As has been seemingly often the case in recent years, the Cleveland Browns had two selections in the first round of the 2015 NFL Draft, and as has, again, often been the case, they used that high tender to address their depth in the trenches.
One of those two first-round selections came out with Danny Shelton, a nose tackle, with the 12th overall pick in the draft. As might be expected, he contributed immediately, playing in 16 games and starting 15, registering 36 tackles, which is quite a bit for a nose tackle, even in the heyday of the 3-4.
While he put up the tackle numbers and logged a bit over 500 snaps, the second-most along the defensive line by only a couple dozen, however, the general observation has been that his rookie year was a disappointing campaign. One tangible measurement that might point to that fact would be the Browns’ 30th-overall ranking in the run defense department, which is the nose tackle’s primary jurisdiction.
Last season, Cleveland placed 30th in terms of total rushing yards allowed, surrendering 128.4 yards on the ground per game, better than only the Saints and Eagles. They also ranked 28th in terms of yards allowed per carry, giving up 4.5 yards on average every time an opposing player ran the ball.
The Browns’ defense allowed 11 rushing touchdowns, which was a placing in the middle of the pack, while they allowed the sixth-most explosive runs in the league, with 14 of those against Cleveland, including four runs of at least 40 yards. No team allowed more than five runs of 40 yards or more.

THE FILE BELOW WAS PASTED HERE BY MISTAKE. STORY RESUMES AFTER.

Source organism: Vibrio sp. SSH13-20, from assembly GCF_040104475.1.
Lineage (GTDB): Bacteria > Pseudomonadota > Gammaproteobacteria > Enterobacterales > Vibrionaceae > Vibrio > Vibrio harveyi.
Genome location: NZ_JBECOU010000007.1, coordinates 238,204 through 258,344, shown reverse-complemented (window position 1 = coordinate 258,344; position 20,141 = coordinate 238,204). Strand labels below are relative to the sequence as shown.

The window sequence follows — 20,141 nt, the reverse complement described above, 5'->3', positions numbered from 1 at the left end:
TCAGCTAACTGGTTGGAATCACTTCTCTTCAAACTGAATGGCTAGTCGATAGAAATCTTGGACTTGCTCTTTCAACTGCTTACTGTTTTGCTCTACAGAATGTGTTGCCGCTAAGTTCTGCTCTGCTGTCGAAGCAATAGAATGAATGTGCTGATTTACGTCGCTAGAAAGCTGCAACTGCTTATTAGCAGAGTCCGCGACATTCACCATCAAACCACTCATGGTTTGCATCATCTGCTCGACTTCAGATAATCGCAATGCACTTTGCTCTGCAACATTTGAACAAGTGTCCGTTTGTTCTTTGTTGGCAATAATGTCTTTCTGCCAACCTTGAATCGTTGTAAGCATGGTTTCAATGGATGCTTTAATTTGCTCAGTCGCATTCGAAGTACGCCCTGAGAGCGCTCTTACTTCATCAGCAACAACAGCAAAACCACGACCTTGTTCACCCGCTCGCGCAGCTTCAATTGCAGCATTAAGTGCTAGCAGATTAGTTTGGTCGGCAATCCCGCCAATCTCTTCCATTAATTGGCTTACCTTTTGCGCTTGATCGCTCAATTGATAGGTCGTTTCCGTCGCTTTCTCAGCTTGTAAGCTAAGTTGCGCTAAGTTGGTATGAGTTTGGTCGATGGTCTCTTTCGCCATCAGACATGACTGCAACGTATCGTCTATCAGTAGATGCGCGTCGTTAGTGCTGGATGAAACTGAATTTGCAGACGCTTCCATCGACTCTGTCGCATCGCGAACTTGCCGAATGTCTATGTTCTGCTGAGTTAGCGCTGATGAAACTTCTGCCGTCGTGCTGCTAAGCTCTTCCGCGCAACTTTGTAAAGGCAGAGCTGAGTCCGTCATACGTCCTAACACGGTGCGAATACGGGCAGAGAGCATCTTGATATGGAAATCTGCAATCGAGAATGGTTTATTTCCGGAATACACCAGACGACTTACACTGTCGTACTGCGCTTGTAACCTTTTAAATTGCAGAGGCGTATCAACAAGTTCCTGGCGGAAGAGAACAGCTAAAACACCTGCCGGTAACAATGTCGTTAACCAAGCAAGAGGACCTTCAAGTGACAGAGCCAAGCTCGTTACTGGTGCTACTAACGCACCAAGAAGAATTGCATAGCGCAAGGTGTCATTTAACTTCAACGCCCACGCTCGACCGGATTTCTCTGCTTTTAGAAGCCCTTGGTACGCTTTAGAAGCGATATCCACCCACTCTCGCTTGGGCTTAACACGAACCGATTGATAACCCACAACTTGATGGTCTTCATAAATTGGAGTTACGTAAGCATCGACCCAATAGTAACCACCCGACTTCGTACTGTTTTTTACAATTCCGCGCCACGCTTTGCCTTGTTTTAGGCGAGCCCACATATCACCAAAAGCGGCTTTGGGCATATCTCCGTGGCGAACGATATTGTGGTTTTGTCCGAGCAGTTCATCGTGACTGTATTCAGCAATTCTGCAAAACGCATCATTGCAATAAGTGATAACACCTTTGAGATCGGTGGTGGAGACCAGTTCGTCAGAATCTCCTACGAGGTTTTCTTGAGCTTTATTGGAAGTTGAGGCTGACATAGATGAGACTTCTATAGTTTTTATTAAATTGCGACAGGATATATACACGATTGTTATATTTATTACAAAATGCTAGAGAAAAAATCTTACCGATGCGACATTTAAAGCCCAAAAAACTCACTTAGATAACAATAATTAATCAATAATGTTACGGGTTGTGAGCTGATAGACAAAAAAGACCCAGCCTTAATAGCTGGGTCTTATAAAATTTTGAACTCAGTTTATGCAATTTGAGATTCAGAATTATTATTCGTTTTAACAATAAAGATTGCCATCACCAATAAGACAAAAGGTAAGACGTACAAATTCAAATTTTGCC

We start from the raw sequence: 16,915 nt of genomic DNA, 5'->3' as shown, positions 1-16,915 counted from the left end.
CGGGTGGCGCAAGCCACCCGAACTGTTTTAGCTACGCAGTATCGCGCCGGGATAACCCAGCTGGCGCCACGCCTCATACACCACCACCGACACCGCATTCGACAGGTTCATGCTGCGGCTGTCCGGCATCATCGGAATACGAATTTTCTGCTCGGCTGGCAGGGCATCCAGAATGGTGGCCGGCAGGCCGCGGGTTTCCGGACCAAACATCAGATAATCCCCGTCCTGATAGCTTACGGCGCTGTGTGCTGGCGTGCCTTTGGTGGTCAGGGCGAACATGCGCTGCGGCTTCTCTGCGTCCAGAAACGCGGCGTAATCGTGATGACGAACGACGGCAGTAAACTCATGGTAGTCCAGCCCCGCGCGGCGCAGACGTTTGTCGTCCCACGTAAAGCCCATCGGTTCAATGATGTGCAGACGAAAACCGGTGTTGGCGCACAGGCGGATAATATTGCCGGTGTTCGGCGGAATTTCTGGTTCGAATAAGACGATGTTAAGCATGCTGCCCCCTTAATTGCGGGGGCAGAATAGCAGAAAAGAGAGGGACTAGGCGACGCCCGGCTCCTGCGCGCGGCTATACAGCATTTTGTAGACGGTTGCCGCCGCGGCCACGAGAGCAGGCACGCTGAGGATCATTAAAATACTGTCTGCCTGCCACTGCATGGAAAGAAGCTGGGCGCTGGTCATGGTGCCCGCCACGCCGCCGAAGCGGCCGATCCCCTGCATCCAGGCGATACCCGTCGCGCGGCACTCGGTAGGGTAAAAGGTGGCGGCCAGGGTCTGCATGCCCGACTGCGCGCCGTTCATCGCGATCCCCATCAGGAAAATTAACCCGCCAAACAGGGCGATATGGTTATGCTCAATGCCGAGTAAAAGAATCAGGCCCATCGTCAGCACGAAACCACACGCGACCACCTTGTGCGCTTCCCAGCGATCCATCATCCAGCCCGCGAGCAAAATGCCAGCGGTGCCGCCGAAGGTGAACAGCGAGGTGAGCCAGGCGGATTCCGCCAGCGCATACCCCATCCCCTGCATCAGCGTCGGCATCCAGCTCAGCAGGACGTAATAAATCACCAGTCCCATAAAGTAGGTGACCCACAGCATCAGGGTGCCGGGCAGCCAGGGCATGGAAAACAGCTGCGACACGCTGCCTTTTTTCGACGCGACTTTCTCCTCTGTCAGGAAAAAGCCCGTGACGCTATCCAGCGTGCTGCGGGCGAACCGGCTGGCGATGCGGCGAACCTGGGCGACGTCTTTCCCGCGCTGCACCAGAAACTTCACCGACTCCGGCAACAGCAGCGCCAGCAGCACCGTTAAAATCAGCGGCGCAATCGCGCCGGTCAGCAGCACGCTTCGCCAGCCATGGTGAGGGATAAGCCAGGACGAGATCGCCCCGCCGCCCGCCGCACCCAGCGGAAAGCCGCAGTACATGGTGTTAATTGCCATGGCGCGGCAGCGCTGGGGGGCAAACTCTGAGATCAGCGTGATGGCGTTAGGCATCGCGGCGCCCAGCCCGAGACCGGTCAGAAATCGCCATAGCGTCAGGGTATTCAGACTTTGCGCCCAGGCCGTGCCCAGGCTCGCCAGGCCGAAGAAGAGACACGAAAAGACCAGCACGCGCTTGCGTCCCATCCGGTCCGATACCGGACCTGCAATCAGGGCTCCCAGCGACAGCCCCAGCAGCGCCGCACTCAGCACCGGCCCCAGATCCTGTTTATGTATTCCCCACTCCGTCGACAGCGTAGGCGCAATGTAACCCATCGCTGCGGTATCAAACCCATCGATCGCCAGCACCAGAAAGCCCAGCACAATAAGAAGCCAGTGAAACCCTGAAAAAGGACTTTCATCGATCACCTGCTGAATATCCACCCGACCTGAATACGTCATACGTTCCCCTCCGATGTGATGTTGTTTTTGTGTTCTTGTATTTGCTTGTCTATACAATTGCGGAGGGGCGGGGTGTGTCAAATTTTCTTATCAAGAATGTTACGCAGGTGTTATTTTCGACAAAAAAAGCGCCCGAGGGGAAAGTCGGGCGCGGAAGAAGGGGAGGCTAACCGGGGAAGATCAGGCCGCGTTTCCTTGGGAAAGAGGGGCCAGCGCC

Suffice it to say that Shelton did not exactly kick off his career in the same fashion as Casey Hampton did for the Pittsburgh Steelers, who helped the Steelers move up from 12th in the league at 105.8 yards per game to first in the NFL in his rookie season in 2001, the defense allowing just 74.7 yards per game at a mere 3.5 yards per carry. Interestingly, they actually allowed 12 explosive carries that year.
The Browns believe that part of Shelton’s issue last season stemmed from the fact that his weight ballooned to over 365 pounds. While he has always had a bit of a yo-yo relationship with his weight, it is imperative for him to get it under control with a professional dietician and training staff.
The good news for him, and for the Browns, is that he has done much to lose some of that gut, reportedly slimming down about 30 pounds this offseason and getting down to around 335 pounds. But the coaching staff is still understandably staying on him to ensure that he keeps his weight in check.
The Browns invested heavily in Shelton, even if he no longer has the support of the regime that drafted him. It is imperative that he morph into the key cog in the defensive line that they believed they were drafting. With the team now in the down time ahead of training camp, this will be the true time to test his discipline.